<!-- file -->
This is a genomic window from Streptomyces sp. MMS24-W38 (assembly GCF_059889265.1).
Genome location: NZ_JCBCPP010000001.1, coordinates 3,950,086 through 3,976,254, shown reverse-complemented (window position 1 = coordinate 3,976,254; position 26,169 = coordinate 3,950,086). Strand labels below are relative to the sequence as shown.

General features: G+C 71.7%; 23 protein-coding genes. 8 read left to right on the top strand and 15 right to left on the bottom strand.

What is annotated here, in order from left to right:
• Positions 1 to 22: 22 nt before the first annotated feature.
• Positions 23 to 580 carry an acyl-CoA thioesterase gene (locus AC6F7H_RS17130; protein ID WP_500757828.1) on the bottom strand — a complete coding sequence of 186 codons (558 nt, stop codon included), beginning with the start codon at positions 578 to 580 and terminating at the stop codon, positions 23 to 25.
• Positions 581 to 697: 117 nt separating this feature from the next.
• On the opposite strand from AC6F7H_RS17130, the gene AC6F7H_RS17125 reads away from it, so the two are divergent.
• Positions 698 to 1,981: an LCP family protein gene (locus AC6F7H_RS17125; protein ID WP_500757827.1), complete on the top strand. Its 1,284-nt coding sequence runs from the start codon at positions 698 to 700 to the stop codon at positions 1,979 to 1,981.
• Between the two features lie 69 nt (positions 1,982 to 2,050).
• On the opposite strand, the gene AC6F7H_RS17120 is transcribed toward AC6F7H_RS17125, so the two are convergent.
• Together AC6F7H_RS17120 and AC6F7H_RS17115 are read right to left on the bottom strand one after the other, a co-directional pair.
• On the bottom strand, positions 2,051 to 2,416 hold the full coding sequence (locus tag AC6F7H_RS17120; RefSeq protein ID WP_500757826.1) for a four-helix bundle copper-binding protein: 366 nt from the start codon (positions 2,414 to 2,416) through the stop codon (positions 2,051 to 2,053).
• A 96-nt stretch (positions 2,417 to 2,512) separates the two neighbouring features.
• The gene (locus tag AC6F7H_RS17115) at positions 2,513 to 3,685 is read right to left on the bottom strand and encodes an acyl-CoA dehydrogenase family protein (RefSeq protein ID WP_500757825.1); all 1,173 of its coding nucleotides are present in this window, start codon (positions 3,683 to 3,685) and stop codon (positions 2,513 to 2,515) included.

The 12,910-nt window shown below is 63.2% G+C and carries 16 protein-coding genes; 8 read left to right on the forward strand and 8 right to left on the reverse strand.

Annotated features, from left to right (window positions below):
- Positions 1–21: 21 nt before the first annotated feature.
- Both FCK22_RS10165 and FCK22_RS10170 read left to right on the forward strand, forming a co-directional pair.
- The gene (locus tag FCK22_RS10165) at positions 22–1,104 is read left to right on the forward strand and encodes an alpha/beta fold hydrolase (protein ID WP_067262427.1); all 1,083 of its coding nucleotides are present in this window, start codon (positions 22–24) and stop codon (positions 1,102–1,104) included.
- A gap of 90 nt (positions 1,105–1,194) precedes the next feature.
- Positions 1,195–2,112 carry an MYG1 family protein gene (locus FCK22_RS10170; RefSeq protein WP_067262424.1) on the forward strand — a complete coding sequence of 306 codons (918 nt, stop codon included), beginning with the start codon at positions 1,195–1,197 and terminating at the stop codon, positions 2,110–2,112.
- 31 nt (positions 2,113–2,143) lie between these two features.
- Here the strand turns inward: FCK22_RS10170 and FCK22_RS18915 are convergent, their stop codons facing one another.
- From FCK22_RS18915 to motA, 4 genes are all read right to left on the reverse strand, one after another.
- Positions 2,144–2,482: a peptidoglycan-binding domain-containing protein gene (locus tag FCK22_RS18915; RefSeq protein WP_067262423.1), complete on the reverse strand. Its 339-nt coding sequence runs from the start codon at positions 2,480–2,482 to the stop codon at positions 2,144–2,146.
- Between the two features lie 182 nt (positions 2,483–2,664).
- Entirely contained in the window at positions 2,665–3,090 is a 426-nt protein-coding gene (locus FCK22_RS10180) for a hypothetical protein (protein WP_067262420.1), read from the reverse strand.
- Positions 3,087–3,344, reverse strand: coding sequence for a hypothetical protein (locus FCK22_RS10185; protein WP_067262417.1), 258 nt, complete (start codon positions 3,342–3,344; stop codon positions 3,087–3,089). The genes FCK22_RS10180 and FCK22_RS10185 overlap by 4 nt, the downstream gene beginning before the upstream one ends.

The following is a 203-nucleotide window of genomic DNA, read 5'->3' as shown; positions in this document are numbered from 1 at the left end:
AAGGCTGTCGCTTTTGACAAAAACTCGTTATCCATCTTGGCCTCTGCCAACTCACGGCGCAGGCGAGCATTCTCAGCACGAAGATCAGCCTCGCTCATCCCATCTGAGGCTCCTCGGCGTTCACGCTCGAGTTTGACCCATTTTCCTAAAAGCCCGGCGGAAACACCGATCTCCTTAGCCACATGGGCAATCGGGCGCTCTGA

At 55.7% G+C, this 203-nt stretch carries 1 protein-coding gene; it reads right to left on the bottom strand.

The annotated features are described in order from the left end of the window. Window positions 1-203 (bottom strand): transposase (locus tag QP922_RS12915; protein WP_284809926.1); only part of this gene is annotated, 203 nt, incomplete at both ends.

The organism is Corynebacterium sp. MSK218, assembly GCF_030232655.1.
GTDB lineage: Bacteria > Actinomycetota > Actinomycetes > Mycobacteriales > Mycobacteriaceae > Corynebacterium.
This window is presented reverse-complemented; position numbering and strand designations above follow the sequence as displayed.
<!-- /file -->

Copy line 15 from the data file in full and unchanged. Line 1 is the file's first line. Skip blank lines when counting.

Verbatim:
• The gene (locus tag AC6F7H_RS17115) at positions 2,513 to 3,685 is read right to left on the bottom strand and encodes an acyl-CoA dehydrogenase family protein (RefSeq protein ID WP_500757825.1); all 1,173 of its coding nucleotides are present in this window, start codon (positions 3,683 to 3,685) and stop codon (positions 2,513 to 2,515) included.